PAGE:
I always feel weird writing these sorts of things, but at the same time, I can’t not say anything. One of the most common questions I got in Colombia was, “Do you have a boyfriend?” The follow-up question was almost always, “Here, there, or both?” To most people’s surprise, I had only one boyfriend, and he lived in the United States. The response that annoyed me the most is, “Are you SURE you don’t want one here too?” But I’m not going to address that here. You can’t argue with fools. A few people responded positively, commenting on how I’m faithful or our relationship seems sweet, but many people expressed to me that they could never be in a long distance relationship or that they tried once and it didn’t work out. So encouraging.
I want to encourage you that it is possible. Granted, it depends on the type of relationship you are looking for or you already have, but that’s not to say it can never work. When I started dating B, he was stationed in GA, and I was living in FL. A month later, I moved to Colombia. A month after that, he transferred from active duty to the North Carolina National Guard. We have been together almost a year and a half now, and I can honestly say that, despite the distance, I am happy with him. (Enough so that I’m going to marry him). At this point, I absolutely hate long distance, but it is worth it.
1. Have a good reason for maintaining the relationship.
If you were in the relationship primarily for physical benefits, there’s no reason to stay together. Also, if you fear being alone or want a security blanket and/or backup don’t bother. You are a capable individual. You do not need a significant other. Be in a long distance relationship with somebody because you see something long-term, something that goes beyond the period of time in which you are physically far away from each other.
2. Communicate communication agreements.
B knew I didn’t have data on my phone while in Colombia, and he understood that this meant I could only text him when I had wifi (e.g. when I was at home or in some Colombian hostels/hotels – the rest didn’t have functioning wifi). I communicated this with him before I left, and he did not expect me to speak to him 24/7. He also knew when I was traveling I wouldn’t always get wifi. Now, he understands that if I am teaching or in class (even though I now have data on my phone again), he’s probably not going to hear from me. On the other hand, I know that B will not text me while he is at work or training. That’s okay.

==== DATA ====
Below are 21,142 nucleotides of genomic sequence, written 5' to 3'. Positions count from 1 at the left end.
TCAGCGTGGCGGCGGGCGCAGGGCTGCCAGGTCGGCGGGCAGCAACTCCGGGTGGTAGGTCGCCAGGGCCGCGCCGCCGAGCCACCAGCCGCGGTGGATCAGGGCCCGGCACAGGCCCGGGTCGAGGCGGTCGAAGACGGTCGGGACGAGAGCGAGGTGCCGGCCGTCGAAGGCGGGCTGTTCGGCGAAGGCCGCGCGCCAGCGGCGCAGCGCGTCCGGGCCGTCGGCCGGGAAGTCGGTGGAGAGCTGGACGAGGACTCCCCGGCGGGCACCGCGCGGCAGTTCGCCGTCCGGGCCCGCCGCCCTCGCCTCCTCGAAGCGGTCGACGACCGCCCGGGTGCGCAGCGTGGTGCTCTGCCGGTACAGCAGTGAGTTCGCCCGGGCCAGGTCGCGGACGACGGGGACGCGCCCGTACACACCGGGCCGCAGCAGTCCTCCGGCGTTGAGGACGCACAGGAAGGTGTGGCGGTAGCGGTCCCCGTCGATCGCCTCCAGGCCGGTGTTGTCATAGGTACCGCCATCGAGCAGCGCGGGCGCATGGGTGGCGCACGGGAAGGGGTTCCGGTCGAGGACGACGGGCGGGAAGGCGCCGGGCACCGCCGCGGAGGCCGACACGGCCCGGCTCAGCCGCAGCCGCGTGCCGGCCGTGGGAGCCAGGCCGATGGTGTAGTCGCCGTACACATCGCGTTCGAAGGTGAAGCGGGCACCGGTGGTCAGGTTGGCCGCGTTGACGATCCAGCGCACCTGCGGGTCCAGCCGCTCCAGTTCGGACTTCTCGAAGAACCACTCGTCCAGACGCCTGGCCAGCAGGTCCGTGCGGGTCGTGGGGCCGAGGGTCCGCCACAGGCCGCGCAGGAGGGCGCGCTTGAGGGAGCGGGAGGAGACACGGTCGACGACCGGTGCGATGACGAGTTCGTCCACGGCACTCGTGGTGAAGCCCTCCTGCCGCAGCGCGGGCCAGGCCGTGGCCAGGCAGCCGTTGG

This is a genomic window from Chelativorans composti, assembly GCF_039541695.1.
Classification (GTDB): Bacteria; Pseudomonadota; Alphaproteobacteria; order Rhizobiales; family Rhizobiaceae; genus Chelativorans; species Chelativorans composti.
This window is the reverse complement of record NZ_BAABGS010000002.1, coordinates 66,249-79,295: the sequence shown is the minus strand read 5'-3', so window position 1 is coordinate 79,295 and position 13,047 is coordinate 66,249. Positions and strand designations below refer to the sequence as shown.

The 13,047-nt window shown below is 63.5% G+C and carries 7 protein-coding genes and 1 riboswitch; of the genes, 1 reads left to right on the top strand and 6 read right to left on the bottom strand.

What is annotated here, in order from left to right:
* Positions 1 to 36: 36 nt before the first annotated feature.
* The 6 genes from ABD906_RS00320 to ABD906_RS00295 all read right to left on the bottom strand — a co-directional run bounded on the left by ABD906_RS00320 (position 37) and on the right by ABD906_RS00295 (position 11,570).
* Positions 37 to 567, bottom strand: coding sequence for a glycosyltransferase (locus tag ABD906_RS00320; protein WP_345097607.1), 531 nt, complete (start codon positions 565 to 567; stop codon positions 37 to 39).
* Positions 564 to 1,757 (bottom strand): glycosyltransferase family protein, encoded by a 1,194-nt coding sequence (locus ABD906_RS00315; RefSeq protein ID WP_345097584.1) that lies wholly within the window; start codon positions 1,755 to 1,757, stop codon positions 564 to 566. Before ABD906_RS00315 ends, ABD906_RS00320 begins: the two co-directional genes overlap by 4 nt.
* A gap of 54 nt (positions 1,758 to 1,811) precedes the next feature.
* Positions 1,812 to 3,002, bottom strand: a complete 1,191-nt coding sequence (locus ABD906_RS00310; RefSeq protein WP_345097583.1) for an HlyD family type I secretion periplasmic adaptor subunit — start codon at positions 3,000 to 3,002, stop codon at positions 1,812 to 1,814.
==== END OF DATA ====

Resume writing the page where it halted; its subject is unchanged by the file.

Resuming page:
We’ve agreed to Skype when our schedules align. We used to sometimes Skype six days in a week, but nowadays with out busy schedules it’s more likely to be once a week or once every couple of weeks. It is a priority to both of us, but that doesn’t mean it always works out.
3. Understand that your communication methods are going to fail, especially if you are international.
Sometimes his phone dies. Sometimes my wifi goes out right as we are about to Skype. Sometimes one of us falls asleep in the middle of a text conversation. We don’t take this is as an opportunity to assume the other person hates us or is cheating. There has only been once where B thought my silence was anger, but that was because I made the mistake of sending him something sarcastic without clarifying that I wasn’t being serious.
4. If you’ve agreed to not kiss other people, don’t kiss other people.
This one is pretty clear. Don’t cheat.
5. Find someone you can trust.
You need to be trustworthy, but you need to be with someone who is also trustworthy. Perhaps if one or both of you is the crazy jealous type this isn’t going to work out. Neither B nor I are like that. We have friends (male and female), and we trust the other person to be respectful and honorable.
6. Have a life outside of your significant other. Let them have one too.
Your significant other should be a priority, but don’t let them become an inhibition to you going out and doing the things you want to do. This one goes both ways. They get to have a life too. Sometimes one of you is going to go out with friends or spend a weekend with family without texting/Skyping/calling. That’s okay.
7. Be practical.
Mail in Colombia doesn’t work, so B and I didn’t send snail mail, even though I do love it. We also both work full-time, so we prioritize a good night’s sleep over a Skype date. He originally wanted to visit me while I was in Colombia, but the cost made us decide that it was better that he didn’t. Buying a smart phone that I could use in Colombia was going to be too expensive, so I didn’t have data and we talked when I could get internet which allowed us to talk for free. Now that we are shorter long distance, we see each other about every three weeks. I have found that I can drive up to NC for less than $60 because of current gas prices, so I do most of the traveling. We have also met in a couple of other places to visit friends. Next semester, we probably won’t be able to travel to see each other as often as we would like. I will be working on graduating, and B has sergeant training.
8. Be understanding.
This goes for both the big things and the little. I know that B hates writing of any kind and that I cannot expect to receive a text longer than 10 words from him. He knows that I am obsessive about my work and will forget to text him for hours on end. I know that B’s time in the National Guard is necessary for his career, and so I will not make him feel guilty about the fact that it keeps him in NC. He knows that Fulbright was a fantastic opportunity for me, and thus he was supportive. I know that his truck eats up gas and flights are expensive, so I do most of the traveling because I can do it for way cheaper. We realize that long distance is necessary for a while (it will be a month shy of two years by the time I move to NC), and we were and are willing to make the sacrifices to make it work. For us, it’s worth it.